|David Benjamin lay in the grass, a few yards from the bustling interstate off Loop 360. Benny let the twinkling diamonds on the black, velvet sky engulf his thoughts.
A coke can flew out the window and nearly hit his head, but that was no tragedy. Instead he instantly pinched it from the ground and hobbled back to his cave, two hundred yards. Even from a distance, anyone glancing towards the cave would see the glitter of aluminum on the walls. He placed the can on the inner edge of his collection, using a rusty nail. He had come across three bags of nails one day and decided to put them to good use.
Of course, he was only strong enough to wedge the nail about half an inch deep through the can and into wall. He smiled at the magnificent arrangement. "Well", he spoke, thinking aloud, "if no one else wants it, I might as well keep the roads clean and myself occupied."
Benny limped to the creek. Some said that factory sewage leaked into the Barton, but that did not stop the old man from drinking and bathing occasionally in its water. He looked into the liquid mirror and sighed.
He was the epitome of the human prune. Rarely staring at his reflection, he noticed how thin and wrinkly he had grown since his last true look at his reflection. The moonlight only enhanced the pale skin, mottled with cobalt and crimson lines crawling everywhere. What was left of his hair was a greasy gray with silvery highlights. His eyes seemed to be the only thing left of his past...of his remembering...
Of his twin brother who had the same deep hazelnut eyes. But he was gone and so was Benny. Even if they were both alive, they were both dead. Nothing could survive the lives they had lived.
"Why are we here? Who will love me when I die? I and he are the forsaken."
Benny took a drink and forgot about his thoughts, his life, his failure.
Food was the issue now. He scanned the grass with his hand. Today, no one had thrown out a half-finished burger or lost a bag of groceries. He was going to survive on Mother Nature.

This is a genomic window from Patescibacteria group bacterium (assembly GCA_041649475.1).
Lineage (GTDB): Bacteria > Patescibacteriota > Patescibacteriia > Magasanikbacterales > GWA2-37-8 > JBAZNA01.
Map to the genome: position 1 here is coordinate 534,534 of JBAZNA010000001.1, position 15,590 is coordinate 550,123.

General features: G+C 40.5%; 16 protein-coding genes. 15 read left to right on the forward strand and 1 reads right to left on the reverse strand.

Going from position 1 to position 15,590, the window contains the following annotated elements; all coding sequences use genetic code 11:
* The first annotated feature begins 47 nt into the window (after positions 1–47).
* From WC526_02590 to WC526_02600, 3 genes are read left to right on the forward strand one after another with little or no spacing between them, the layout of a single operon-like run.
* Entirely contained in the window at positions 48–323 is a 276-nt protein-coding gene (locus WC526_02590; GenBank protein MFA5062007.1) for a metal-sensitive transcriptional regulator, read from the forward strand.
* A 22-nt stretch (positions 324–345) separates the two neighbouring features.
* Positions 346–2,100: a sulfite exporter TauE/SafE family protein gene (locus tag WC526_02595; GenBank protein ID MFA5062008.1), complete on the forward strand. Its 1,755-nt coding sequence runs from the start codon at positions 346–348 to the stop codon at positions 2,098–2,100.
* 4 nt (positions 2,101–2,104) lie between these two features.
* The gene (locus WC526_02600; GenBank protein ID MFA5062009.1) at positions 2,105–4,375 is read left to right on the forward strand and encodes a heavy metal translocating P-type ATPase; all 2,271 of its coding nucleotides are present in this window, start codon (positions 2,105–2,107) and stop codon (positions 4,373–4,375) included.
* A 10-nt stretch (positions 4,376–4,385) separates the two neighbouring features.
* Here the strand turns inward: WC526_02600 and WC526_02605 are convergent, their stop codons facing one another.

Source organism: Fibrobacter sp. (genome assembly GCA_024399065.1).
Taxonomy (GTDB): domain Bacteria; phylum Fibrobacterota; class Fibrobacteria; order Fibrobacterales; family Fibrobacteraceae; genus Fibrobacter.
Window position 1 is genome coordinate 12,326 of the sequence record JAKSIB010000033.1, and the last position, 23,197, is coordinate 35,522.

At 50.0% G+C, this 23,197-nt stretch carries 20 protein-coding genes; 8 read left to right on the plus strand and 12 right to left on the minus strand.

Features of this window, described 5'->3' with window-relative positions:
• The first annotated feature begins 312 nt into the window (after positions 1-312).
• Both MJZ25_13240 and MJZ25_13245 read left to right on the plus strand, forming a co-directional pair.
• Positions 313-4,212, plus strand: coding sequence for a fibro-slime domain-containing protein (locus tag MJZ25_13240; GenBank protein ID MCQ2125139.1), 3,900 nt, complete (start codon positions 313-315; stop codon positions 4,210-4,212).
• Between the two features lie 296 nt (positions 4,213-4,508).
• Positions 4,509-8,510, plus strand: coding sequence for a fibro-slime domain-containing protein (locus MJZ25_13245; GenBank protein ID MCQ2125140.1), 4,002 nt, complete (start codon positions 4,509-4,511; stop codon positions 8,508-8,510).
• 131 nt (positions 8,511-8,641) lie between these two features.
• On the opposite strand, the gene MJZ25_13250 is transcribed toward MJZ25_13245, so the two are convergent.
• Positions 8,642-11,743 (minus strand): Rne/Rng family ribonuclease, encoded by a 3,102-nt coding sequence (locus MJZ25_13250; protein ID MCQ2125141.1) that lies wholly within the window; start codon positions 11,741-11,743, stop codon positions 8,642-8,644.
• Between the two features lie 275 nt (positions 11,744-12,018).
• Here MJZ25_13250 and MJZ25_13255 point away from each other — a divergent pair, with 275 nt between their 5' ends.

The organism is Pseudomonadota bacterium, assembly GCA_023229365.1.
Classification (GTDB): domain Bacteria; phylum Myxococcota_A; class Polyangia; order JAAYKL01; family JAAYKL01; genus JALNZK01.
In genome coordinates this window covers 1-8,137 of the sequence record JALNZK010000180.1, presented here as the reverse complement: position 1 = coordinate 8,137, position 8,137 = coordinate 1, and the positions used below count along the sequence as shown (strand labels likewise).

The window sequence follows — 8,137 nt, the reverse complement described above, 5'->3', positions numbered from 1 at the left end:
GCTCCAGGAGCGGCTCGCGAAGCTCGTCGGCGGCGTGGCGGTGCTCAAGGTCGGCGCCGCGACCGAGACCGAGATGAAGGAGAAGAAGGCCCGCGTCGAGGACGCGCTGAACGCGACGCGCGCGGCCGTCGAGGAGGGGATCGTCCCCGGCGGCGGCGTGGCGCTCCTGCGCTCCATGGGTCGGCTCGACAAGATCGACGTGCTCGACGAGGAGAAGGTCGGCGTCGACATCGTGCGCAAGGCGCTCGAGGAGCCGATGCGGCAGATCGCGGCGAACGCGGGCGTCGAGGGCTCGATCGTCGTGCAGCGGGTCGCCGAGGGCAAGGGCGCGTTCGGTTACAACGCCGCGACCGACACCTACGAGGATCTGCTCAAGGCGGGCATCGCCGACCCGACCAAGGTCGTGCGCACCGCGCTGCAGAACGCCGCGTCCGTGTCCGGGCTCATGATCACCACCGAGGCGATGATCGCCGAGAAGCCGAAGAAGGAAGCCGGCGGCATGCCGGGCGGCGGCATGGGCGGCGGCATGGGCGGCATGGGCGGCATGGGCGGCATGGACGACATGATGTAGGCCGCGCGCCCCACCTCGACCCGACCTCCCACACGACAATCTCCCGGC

Then he found it.
He took the grasshopper and stuffed it in his mouth gluttonously. He crunched on its hard shell and swallowed it quickly. "Protein," he reminded himself, "protein."
Sometimes a sickening feeling would take over and he would imagine the cars flying off the road and into his home. Into him.
Sometimes he would remember the old rumors about the creek, or he wondered if the grasshopper or the discarded food was poisoned or diseased.
Then he would pace back and forth saying, "I don't wanna go…Not to Hell, not to Hell…please don't."
He thought of it as a prayer for every suspicion of death that ever occurred to him.
Benny hid in the cave and watched the sky from afar. The moon was a giant pearl among diamonds. "I used to think you were a giant star, but now I know you're just a stupid rock. And I used to think the grass was just carpet, but it actually lives. Every time I step on it, it hurts…sometimes it dies…does anyone pray for the grass…if God remembers the grass, will he remember…" he stopped and let his hands weave through his hair.
He realized that his only motive was to live. To avoid the dark place. Sometimes people came by to help, but he refused them. He did not want to be betrayed again. He lay on the floor and huddled into the ground and cried from exhaustion, something he had not had the strength to do in many years.
The recently nailed can on the wall fell and clattered against the stone floor. Benny stared at the piece of paper jutting from the shiny can rim. He took it and unraveled it.
A message was scribbled hastily into the tattered parchment. You only need to ask for forgiveness and God will welcome you into his arms.
Benny held it in his hands for at least twenty minutes. Then he dropped the paper, and hunched over his knees. "Forgive me, forgive me…" he repeated over and over. His eyes watered and his body shook with the effort of the new prayer.
David Benjamin ran into the Mopac Expressway shouting, "I am saved! I am saved!"
The last thing he heard was a screech and a thud.